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And then there was the time I ordered three drinks all for myself and drank them at 10 p.m. while wearing a sun hat, but that’s neither here nor there. 

But overall, nothing of the Of COURSE It Was Emily variety.
All we had to do was get home.

One of the benefits of Nick traveling as often as he does is that he accrues a lot of airline miles, which can then be applied to upgrades or “free” tickets. Because of the celebratory nature of this trip, Nick decided to splurge and use his miles to get us first class seats for the Chicago-Cancún portions of our journey. It’s already been established that first class and I don’t get along so well, but this seemed like a good opportunity to mend our  differences and move forward.
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This was taken on the way TO Cancún; I know because there is a Bloody Mary and a mimosa involved.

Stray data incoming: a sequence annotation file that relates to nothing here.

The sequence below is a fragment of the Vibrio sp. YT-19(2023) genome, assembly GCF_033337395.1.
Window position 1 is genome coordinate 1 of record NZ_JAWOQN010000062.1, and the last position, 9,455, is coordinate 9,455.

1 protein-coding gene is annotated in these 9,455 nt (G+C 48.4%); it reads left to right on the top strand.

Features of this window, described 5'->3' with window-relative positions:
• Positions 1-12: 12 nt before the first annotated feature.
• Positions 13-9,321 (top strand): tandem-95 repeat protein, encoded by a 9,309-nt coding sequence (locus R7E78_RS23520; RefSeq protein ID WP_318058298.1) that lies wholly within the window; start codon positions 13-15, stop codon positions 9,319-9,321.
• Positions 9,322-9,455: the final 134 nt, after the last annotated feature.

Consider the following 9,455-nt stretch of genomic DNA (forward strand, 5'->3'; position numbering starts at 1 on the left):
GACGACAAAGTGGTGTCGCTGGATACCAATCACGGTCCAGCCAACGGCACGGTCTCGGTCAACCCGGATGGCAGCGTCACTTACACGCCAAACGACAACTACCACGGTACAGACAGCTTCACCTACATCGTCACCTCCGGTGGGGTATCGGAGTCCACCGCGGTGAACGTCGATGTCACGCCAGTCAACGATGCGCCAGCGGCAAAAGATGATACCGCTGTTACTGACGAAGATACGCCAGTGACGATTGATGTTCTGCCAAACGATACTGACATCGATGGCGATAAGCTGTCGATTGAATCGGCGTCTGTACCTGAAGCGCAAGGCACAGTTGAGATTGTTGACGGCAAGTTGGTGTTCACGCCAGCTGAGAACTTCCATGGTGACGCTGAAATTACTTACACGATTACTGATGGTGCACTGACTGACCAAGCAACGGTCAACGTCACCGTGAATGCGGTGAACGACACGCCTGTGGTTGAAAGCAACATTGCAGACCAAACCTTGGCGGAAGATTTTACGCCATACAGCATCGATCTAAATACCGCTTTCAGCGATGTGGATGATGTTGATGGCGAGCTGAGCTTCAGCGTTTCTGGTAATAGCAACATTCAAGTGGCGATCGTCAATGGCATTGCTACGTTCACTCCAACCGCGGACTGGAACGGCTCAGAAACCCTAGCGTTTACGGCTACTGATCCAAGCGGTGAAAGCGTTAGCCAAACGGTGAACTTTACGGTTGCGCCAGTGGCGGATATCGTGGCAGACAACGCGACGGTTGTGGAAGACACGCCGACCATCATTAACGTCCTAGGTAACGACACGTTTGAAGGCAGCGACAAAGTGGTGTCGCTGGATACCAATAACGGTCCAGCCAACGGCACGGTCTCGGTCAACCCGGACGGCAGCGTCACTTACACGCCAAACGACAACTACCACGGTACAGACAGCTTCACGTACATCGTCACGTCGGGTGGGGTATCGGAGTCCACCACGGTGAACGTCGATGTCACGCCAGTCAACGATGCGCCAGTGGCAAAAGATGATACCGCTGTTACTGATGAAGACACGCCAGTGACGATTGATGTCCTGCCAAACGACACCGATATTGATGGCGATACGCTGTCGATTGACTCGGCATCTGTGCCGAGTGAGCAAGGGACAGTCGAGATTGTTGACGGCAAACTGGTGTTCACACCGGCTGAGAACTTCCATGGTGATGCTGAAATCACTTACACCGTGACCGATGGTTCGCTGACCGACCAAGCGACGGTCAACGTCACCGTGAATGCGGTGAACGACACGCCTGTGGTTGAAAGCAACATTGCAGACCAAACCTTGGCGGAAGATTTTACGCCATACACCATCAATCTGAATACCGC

Everything went swimmingly for the first half of the flight. We enjoyed our lunches but completely eschewed the alcoholic beverages; turns out, it’s definitely possible to reach your limit after five days of all-you-can-drink booze – who knew? I’d taken the aisle seat because I tend to need to use the bathroom at least twice during every single flight, so that when Nick required a trip to the loo, he had to maneuver around me to get to the aisle. He got up out of his seat just fine, began to scootch in front of me… and promptly spilled my entire cup of ginger ale — and ice (lots and lots of ice) — into my lap.

The sudden chill in my nether regions was what alerted me to his gaffe. (Have you ever dumped an icy beverage onto your lady [or gentleman] parts? If not, allow me to assure you that it is REALLY FREAKIN’ UNPLEASANT.) As the frigid ginger ale pooled onto the seat below my rear end, I immediately lifted my tush off of the seat to get away from it – but quickly discovered that I couldn’t quite escape the deepening disaster because my seatbelt was still fastened.

Safety first!

If you’ve spent any time in a car or plane with a seatbelt on (and really, you should; buckling up saves lives, for real), you know that straining against the belt makes it infinitely harder to unbuckle. The more I pushed upward to avoid the icy mess, the more impossible it was to unhook the clasp, meaning that for a good 20 seconds I was hovering with my tookus three inches above my soaking-wet seat while madly trying to release the hinge on the buckle (which made a delightfully angry clang! with each successive attempt).

First CLASSY, wouldn’t you say?